4 performance optimization tips for faster Python code

Python is one of the most popular programming environments and many developers look to HackerEarth as a way to learn more about the language. Consequently, for the challenges that are hosted on our platform, a huge number of submissions are in Python.

We all know how we are able to pass the initial test case, but the other test cases fail due to memory or time limits. So, let us look at some of the tips that one should keep in mind so that a correct python program remains within the platform’s constraints for the challenges.

1. Get the whole setup ready before-hand

This is common sense. Get the whole setup ready. Fire-up your python editor before-hand. If you are writing your files in your local, create a virtual environment and activate it. Along with this, I would advise one other thing which might seem a bit controversial and counter-intuitive, and that is to use TDD. Use your favourite testing tool. I generally use pytest and have that “pip”-d in my virtual environment and start writing small test scripts. I have found that testing helps in clarity of thought, which helps in writing faster programs. Also, this helps in refactoring the code to make it faster. We will get to it later.

2. Get the code working first

People have their own coding styles. Use the coding style that you are most comfortable with.  For the first iteration, make the code work, at least and make the submission. See if it passes  for all the test cases. If it’s passing then, c’est fait. It’s done. And you can move on to the next question.

In case its passing for some of the test cases, while failing for others, citing memory issues, then you know that there is still some work left.

3. Python Coding Tips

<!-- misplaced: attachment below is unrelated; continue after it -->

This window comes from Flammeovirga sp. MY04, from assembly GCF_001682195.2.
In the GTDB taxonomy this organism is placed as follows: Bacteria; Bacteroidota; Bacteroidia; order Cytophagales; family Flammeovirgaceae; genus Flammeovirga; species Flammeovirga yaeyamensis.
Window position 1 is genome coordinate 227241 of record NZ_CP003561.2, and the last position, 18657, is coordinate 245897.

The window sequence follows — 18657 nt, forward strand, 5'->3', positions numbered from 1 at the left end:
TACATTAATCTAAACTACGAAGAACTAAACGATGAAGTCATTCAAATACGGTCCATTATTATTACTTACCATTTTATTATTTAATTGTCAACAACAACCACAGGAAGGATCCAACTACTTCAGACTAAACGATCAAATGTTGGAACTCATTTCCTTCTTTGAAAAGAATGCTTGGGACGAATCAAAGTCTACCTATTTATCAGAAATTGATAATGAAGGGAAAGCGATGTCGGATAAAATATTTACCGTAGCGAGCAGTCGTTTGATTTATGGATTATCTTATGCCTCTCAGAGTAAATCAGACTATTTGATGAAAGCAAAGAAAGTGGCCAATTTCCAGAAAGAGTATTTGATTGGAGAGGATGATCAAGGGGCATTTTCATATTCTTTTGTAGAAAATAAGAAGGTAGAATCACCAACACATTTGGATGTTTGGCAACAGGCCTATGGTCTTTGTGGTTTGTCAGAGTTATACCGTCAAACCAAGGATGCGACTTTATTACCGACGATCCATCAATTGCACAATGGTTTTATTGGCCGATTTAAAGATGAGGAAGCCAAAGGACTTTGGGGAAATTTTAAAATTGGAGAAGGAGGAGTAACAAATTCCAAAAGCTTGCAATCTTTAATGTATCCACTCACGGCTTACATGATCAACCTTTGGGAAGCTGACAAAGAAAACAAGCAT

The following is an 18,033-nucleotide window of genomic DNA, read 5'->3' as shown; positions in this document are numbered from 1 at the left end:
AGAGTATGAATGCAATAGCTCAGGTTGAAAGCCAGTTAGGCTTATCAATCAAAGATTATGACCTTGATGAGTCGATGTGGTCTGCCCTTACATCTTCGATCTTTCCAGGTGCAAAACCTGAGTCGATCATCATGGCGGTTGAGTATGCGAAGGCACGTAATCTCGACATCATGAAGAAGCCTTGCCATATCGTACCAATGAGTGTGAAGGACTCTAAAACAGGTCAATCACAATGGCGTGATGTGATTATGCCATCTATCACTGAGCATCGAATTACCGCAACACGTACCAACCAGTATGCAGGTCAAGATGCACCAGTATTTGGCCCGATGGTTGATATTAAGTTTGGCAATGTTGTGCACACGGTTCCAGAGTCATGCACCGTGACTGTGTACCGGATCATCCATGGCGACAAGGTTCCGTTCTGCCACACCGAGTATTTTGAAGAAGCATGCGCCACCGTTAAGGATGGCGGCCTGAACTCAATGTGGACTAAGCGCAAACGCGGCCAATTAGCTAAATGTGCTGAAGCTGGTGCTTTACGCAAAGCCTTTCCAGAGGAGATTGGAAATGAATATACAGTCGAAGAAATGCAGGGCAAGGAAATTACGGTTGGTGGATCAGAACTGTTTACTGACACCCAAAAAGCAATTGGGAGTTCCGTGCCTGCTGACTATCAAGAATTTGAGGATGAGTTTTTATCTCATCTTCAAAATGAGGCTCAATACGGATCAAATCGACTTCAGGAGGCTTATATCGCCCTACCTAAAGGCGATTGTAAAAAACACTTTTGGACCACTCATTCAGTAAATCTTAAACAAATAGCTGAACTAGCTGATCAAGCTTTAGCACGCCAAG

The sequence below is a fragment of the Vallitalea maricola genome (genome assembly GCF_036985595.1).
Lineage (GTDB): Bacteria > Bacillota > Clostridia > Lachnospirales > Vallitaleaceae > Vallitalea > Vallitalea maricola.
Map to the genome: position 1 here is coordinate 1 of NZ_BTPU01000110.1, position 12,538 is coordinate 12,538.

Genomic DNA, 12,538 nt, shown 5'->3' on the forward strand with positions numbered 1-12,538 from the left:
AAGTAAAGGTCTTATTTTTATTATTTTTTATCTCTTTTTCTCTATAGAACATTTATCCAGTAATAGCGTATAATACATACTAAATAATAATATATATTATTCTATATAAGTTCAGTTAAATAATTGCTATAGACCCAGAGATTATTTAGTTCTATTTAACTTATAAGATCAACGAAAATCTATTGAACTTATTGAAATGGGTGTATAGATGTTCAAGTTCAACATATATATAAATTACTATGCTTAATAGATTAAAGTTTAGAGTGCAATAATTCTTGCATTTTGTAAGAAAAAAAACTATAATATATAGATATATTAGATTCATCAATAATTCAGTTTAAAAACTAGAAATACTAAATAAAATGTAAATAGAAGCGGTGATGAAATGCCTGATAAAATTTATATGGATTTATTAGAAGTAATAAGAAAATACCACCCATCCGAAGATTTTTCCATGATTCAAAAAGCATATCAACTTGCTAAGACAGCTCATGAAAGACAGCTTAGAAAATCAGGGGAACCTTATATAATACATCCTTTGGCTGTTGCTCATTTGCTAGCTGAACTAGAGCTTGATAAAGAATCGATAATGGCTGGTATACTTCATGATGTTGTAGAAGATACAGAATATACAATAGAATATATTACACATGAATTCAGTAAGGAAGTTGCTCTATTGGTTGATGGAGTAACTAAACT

We can use some pythonic code constructs that give us better performance. Let’s look at them below.


Do not use the below construct.

s = ""
for x in somelist:
   s += some_function(x)

Instead use this

slist = [some_function(el) for el in somelist]
s = "".join(slist)

This is because in Python, str is immutable, so the left and right strings have to be copied into the new string for every pair of concatenation.

Language Constructs:

Functions: Make functions of your code and although procedural code is supported in Python, it’s better to write them in functions. You might have heard this advice from proponents of code reusability and champions of TDD (Note: I am one of them), but here I would say that functions are better because they are faster. So

def main():
    for i in xrange(10**8):


is better than

for i in xrange(10**8):

This is because of the underlying CPython implementation. In short, it is faster to store local variables than globals. Read more in this SO post.

I would recommend you keep your procedural code as little as possible. You can use the following standard template.

def solution(args):
    # write the code

def main():
    # write the input logic to take the input from STDIN
    Input_args = ""

If __name__ == "__main__":